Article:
But my fellow reporter, who has since left the business and wishes to remain anonymous, had for some time felt that Foley was a little more friendly toward him than was comfortable, way friendlier than even the most chummy newsmaker or source need ever be. So he hollered across the newsroom that Foley had invited him over, but he wasn't sure of the Congressman's intentions so he'd only go if I would join him. It was a chance to engage in some source development and perhaps some amateur anthropology. You hang out in some strange situations as a journalist. It might even be fun. We headed over.
Foley lived in a row house near the House office buildings. Inside, it was crisply decorated. Most memorably, the living room showcased at least one framed photo of Foley with the actress Heather Locklear. Foley hinted that they'd dated. "The thing that struck me was how there were a ton of pictures of Foley with his arm around really hot women," recalls my reporter friend. Such photos may have swayed the voters back home. But here in Washington, at least, few were convinced. Most who knew Foley socially assumed he was gay though before this year I had never heard even a rumor that he actively pursued teenage boys. (Indeed, until recently, few paid much attention to something they assumed was Foley's business.) If anything, the pictures seemed over the top, as my friend puts it, "as if he was going out of his way to prove his heterosexuality." At the same time, over the years, Foley seemed to go out of his way to flirt with my buddy sometimes subtly, sometimes not so much.
The backyard was spacious by oft-cramped Capitol Hill standards. Foley was probably the oldest in a small crowd that downed burgers and hot dogs in addition to plenty of beer and probably a good many gin and tonics. Fordham was there, as I recall, and some of Foley's other aides, including some attractive young women. One or two other reporters were there in addition to my colleague and me.
The evening's entertainment was Foley. Before last week, his claim to fame on the Hill was a knack for impersonations and storytelling. He could mimic Bill Clinton, and both sides of an argument between outgoing House Ways and Means Committee Chairman Bill Thomas, a California Republican, and the panel's ranking Democrat, Charles Rangel of Harlem (two very different and very vivid characters). Foley regaled us with hilarious stories, about such things as the bizarre celebrity world of Rep. Sonny Bono, since killed in a skiing accident. Picture Cher dropping by the home of her ex-husband with new love Greg Allman for some nude sunbathing by Bono's pool.
My friend remembers that Foley was "really drunk at the party." What's more, he was insistent about the wild times that regularly unfolded at his townhouse, saying that it was often a late-night stop for House members finished with work but not quite ready to hit the hay. Pointing to some shrubbery in the corner, Foley said, "See those bushes over there? Last week at a party, Phil Crane was on his hands and knees throwing up in those bushes." Crane was a senior, archconservative Republican congressman from Chicago who entered alcohol treatment in 2000 and lost his re-election bid in 2004. Whether this was a dramatic touch or a true story is unclear. Asked about the tale today, Crane laughed. "Oh, geez, I don't recall any such incident. I don't recall even being at a party at his house. That's not to say that conceivably I wasn't, years ago." (Crane adds that he's still dry. "That was the easiest habit ever broke in my life. I drank Heineken for 50 years, and now I see those frosty bottles going by me in front of me at a reception I can't even remember what it tasted like.") Crane is, coincidentally, the brother of ex-Rep. Dan Crane, another Illinois Republican, who was censured in the last big page scandal for having consensual sex with a 17-year-old female page.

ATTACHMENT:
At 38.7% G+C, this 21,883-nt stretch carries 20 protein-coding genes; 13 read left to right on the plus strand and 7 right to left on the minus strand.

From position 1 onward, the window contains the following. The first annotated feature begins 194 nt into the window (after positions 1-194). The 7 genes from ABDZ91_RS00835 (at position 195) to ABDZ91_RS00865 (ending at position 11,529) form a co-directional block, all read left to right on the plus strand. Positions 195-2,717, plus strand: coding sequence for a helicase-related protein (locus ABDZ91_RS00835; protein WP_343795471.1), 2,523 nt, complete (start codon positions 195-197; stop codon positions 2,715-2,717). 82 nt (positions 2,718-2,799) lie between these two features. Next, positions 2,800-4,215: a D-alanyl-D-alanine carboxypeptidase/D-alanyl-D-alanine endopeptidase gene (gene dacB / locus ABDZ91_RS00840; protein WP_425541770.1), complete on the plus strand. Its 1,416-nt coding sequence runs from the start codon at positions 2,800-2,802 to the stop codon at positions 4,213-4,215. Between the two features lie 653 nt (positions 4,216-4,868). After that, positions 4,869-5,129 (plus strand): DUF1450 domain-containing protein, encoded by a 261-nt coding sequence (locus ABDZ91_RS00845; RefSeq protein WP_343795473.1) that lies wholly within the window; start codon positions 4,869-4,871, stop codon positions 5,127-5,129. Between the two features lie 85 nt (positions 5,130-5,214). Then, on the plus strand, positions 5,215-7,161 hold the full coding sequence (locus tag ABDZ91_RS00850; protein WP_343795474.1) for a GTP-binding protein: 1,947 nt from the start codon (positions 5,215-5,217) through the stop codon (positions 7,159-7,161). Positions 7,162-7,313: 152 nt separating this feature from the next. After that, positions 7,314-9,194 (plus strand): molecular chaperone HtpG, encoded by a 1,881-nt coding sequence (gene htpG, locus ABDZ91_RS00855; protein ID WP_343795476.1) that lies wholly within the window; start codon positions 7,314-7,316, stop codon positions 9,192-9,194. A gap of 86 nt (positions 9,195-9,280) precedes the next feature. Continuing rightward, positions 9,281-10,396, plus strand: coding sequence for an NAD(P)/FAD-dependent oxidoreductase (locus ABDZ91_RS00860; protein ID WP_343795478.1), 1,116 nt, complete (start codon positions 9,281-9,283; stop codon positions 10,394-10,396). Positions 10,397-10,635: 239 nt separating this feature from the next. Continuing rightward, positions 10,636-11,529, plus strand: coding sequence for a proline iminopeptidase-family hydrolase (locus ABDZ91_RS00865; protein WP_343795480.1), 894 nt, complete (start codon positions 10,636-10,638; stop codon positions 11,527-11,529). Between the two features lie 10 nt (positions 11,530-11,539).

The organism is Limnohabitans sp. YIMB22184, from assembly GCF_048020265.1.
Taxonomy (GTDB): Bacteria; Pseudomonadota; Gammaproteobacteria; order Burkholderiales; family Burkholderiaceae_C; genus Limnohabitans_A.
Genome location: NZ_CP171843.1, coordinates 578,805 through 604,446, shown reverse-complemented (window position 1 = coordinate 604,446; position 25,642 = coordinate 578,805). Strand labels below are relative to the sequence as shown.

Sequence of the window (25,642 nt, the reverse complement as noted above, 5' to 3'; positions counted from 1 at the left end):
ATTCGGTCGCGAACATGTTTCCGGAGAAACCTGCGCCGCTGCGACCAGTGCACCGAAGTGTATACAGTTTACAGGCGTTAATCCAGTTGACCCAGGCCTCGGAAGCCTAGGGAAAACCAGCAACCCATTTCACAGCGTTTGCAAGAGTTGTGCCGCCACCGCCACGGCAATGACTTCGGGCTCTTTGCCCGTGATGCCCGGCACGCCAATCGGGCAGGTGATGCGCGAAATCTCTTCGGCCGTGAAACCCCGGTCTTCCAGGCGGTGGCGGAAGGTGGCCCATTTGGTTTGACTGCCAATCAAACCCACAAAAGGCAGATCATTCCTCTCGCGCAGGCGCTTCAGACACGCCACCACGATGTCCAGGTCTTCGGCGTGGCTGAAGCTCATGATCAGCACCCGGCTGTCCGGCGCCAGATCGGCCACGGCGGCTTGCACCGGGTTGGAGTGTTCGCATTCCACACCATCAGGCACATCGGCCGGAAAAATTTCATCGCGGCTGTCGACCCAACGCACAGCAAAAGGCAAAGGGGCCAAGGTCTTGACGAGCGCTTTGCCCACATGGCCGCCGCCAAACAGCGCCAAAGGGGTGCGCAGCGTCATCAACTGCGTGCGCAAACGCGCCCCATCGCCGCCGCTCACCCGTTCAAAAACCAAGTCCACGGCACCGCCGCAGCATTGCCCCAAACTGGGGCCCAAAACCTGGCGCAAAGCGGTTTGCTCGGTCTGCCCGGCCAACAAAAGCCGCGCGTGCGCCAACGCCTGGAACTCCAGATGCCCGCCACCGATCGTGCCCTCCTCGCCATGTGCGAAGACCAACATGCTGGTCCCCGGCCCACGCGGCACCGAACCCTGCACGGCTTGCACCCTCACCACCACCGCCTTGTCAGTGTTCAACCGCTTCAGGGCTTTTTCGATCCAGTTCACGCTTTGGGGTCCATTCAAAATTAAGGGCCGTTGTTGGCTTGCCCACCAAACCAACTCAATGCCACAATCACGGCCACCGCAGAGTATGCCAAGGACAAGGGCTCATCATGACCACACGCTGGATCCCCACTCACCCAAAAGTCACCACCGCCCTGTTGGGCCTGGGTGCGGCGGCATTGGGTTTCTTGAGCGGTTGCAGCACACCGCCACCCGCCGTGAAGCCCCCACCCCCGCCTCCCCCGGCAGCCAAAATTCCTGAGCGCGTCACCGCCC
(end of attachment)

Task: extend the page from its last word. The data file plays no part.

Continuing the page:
Thankfully, stories of the alleged excesses of other days were as wild as it got for us that night. Foley, as far as I saw, behaved himself. After we left, I was in touch with him from time to time as a friendly news contact who was always good for a laugh. He once gave me a story-making quote for a scoop in Legal Times about another scandal. It was an account of another G.O.P. congressman saying, at a closed-door January 1997 Republican Conference meeting, that then-Speaker Newt Gingrich's own attorney had charged that Gingrich had "lied to him and had deceived the [ethics] committee."
Still, my friend's cautious request for a wingman that evening seemed appropriate. We appreciated Foley's bonhomie and interest in doing business. But we wanted to just be friends. When I saw that first batch of e-mails between Foley and a young page, recollections of that spring barbeque left me convinced that the story would get worse before it got better.